Dale Messick, born Dalia Messick, studied at the Chicago Art Institute for one summer, and started her career in comics in the mid-1920s, when she tried to sell her first comic strip 'Weegee', about a country girl who goes to the city. She earned a living by working for greeting card companies in Chicago and later New York City.
Messick had a hard time finding a publisher, which she attributed to the fact that she was a woman, so she assumed the more sexually ambiguous name, Dale. She tried many new strips in different genres, coming up with titles such as 'Mimi the Mermaid', 'Peg and Pudy, the Struglettes' and 'Streamline Babies', all of which remained unpublished.
A change of luck came when she created 'Brenda Starr, Reporter' for the Chicago Tribune Syndicate. The Sunday page was launched in 1940, and a daily strip was added in 1945. During the 1950s, at the height of its popularity, the strip appeared in 250 newspapers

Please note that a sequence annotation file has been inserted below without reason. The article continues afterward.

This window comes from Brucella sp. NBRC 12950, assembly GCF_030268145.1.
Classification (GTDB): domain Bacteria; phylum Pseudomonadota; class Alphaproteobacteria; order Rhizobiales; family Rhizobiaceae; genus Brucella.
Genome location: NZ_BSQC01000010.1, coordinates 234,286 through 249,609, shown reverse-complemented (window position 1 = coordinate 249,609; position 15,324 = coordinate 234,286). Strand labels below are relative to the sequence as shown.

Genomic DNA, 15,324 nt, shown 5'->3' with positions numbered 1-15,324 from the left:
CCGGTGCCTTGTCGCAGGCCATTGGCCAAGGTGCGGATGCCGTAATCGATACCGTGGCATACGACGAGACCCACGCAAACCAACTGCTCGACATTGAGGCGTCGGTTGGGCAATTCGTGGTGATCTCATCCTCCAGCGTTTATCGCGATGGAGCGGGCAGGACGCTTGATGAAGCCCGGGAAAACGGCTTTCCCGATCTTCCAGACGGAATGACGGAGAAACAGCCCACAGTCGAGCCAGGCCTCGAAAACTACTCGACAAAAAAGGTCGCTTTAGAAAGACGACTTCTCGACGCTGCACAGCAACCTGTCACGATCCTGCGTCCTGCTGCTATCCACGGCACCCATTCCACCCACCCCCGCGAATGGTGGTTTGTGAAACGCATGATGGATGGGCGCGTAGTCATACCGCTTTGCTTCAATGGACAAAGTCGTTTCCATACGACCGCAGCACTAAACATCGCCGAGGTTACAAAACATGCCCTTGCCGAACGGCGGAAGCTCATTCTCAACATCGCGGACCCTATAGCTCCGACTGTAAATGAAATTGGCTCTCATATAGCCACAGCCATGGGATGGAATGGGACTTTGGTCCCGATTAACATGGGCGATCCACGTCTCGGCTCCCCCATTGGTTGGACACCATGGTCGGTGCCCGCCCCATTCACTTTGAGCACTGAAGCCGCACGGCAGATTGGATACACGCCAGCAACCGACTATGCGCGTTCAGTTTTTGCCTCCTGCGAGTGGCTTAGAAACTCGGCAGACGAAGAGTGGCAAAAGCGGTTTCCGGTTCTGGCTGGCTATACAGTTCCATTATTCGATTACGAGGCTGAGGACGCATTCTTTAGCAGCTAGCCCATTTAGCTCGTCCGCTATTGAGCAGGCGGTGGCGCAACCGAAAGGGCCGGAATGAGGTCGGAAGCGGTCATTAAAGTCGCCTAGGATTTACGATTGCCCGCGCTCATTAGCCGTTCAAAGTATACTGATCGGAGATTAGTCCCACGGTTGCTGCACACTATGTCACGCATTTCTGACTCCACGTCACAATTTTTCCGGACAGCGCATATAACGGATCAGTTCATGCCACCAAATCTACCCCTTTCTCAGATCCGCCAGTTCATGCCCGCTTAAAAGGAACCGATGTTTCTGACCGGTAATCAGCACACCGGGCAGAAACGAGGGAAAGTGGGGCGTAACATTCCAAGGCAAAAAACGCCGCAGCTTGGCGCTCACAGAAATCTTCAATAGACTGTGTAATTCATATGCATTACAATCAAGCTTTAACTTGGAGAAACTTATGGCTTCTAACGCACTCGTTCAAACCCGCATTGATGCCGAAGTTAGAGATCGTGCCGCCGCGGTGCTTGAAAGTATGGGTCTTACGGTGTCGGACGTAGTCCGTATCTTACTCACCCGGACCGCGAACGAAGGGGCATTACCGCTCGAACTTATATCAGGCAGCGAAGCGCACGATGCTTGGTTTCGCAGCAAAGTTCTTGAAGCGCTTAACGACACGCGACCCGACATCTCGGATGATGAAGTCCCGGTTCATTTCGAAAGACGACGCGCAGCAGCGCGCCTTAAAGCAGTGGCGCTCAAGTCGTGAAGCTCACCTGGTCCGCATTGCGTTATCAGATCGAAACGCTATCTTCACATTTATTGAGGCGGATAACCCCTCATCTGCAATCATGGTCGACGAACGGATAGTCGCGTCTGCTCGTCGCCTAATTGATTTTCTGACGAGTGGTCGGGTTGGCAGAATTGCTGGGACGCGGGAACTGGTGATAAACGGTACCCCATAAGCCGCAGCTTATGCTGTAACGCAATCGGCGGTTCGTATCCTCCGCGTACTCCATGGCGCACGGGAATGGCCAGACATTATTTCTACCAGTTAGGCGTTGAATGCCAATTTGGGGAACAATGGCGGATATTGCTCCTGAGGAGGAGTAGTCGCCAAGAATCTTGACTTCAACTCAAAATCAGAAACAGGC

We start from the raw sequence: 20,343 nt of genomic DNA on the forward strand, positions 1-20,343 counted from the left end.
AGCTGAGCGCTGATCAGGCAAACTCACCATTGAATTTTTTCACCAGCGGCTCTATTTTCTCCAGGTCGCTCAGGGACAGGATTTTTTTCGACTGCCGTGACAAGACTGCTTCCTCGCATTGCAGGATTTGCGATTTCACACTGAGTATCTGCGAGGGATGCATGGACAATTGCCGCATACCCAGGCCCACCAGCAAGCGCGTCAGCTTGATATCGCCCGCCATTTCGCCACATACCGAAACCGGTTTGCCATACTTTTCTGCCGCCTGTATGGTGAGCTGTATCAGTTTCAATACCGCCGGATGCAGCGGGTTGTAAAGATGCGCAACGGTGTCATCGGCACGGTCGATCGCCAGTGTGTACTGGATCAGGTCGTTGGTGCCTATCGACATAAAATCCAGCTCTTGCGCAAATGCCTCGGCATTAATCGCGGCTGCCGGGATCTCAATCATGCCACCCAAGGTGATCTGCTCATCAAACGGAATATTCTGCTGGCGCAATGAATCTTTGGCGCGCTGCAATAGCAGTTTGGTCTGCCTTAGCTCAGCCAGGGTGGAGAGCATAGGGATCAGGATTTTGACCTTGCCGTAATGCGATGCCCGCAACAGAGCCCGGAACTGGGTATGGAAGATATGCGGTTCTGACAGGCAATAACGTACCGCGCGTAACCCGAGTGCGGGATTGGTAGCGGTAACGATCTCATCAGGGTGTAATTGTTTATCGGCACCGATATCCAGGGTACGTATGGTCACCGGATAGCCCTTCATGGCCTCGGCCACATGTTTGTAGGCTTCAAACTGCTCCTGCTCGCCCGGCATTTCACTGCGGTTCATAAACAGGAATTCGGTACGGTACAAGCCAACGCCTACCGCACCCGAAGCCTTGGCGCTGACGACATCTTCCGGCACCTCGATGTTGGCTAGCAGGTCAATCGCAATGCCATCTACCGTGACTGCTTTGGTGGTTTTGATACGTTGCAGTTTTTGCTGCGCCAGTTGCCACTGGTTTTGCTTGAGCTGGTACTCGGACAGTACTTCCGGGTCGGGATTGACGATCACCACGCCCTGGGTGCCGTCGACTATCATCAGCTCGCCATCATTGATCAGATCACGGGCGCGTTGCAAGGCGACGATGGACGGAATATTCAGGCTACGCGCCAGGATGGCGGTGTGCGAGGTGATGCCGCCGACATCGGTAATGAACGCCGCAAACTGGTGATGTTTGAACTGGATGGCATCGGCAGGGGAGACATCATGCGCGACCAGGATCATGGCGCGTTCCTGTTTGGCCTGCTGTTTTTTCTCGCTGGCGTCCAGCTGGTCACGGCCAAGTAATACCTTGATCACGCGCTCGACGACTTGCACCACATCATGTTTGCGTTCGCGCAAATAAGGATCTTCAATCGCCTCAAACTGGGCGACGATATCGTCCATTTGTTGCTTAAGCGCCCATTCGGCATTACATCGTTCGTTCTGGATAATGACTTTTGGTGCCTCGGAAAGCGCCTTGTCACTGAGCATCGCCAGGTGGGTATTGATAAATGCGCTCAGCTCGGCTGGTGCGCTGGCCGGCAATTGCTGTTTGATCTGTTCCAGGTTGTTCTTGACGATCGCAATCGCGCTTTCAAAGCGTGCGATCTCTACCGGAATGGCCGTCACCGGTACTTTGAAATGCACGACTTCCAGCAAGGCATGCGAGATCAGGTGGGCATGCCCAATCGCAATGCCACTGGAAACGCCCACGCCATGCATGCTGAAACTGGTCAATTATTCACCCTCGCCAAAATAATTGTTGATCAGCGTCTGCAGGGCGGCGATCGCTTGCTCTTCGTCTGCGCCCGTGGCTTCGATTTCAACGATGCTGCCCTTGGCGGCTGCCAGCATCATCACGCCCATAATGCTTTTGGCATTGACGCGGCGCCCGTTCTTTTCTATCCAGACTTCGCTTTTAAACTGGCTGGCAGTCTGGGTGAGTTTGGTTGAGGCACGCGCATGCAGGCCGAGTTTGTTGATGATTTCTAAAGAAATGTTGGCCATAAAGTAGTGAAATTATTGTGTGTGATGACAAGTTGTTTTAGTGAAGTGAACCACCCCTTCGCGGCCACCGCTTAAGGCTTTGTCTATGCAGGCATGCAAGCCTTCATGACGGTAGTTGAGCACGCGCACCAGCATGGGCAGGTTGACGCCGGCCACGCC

To keep up with the production, Messick worked with assistants like John Olson (1950-79), Richard Pietrzyk, Henri Arnold (late 1940s), Frank Roberge (1949-53), Jim Mackey (around 1960), Hi Mankin (mid 1960s), Mike Grell (1972-73) and Jim Petric (1979). She retired in 1980, leaving the strip to writer Linda Sutter and artist Ramona Fradon.
Messick was influenced by the work of the famous female artist, Nell Brinkley. She also drew the newspaper comic version of 'Perry Mason', created by Erle Stanley Gardner, in the early 1950s. She retired to Oakmont, California, and died in April 2005 at the age of 98.